This discussion will explore the thesis that learning, research, and thinking in mathematics is suffused with ambiguity, the contradictory, and paradox. The thesis is presented in the 2007 book by William Byers "How Mathematicians Think: Using Ambiguity, Contradiction, and Paradox to Create Mathematics" (Princeton University Press's web page for Byers' book "How Mathematicians Think" (http://press.princeton.edu/titles/8386.html)).
"If the modern world stands on a mathematical foundation, it behooves every thoughtful, educated person to attempt to gain some familiarity with the world of mathematics. Not only with some particular subject, but with the culture of mathematics, with the manner in which mathematicians think and the manner in which they see this world of their own creation."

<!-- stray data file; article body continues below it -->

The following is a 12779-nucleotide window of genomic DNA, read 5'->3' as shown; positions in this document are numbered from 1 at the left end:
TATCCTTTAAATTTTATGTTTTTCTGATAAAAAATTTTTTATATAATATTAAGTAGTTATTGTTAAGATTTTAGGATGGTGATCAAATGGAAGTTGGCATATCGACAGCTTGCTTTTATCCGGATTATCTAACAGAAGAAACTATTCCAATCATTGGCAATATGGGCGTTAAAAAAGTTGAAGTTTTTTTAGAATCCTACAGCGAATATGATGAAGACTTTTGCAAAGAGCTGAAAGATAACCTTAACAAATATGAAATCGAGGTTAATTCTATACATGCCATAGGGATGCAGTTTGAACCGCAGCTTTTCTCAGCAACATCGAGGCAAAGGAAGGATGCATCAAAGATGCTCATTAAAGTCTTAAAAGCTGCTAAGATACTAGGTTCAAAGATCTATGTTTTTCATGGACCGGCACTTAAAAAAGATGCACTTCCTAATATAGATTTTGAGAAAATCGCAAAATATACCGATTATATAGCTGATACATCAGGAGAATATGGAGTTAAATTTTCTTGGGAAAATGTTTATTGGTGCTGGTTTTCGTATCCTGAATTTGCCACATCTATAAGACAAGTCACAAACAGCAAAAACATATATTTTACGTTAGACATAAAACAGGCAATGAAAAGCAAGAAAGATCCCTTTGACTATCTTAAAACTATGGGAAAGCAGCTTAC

--- William Byers
I led a discussion on this topic for the Greater Philadelphia Thinking Society last November ( http://www.meetup.com/thinkingsociety/events/80974562/ ). I found the thesis so interesting, I wanted to discuss it again with a more mathematical audience. No mathematical background nor familiarity with Byers' book is required. But it would be nice if you could at least read the introduction that the publisher provides on-line for free (see my comments below).